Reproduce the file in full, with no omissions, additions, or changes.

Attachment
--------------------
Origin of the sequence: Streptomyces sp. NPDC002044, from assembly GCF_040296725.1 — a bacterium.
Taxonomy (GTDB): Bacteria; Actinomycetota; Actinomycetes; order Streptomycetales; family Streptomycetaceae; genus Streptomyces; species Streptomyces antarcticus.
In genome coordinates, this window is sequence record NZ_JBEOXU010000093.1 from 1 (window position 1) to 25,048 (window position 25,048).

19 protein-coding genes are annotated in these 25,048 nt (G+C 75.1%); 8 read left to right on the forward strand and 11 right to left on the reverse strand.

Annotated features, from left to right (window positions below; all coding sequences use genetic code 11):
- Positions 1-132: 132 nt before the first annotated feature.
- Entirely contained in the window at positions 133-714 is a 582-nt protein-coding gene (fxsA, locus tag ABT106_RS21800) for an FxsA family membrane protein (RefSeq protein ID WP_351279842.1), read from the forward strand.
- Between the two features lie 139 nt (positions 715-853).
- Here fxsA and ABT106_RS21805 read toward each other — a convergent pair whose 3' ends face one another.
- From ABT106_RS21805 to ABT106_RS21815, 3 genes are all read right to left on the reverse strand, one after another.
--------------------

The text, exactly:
Origin of the sequence: Streptomyces sp. NPDC002044, from assembly GCF_040296725.1 — a bacterium.
Taxonomy (GTDB): Bacteria; Actinomycetota; Actinomycetes; order Streptomycetales; family Streptomycetaceae; genus Streptomyces; species Streptomyces antarcticus.
In genome coordinates, this window is sequence record NZ_JBEOXU010000093.1 from 1 (window position 1) to 25,048 (window position 25,048).

19 protein-coding genes are annotated in these 25,048 nt (G+C 75.1%); 8 read left to right on the forward strand and 11 right to left on the reverse strand.

Annotated features, from left to right (window positions below; all coding sequences use genetic code 11):
- Positions 1-132: 132 nt before the first annotated feature.
- Entirely contained in the window at positions 133-714 is a 582-nt protein-coding gene (fxsA, locus tag ABT106_RS21800) for an FxsA family membrane protein (RefSeq protein ID WP_351279842.1), read from the forward strand.
- Between the two features lie 139 nt (positions 715-853).
- Here fxsA and ABT106_RS21805 read toward each other — a convergent pair whose 3' ends face one another.
- From ABT106_RS21805 to ABT106_RS21815, 3 genes are all read right to left on the reverse strand, one after another.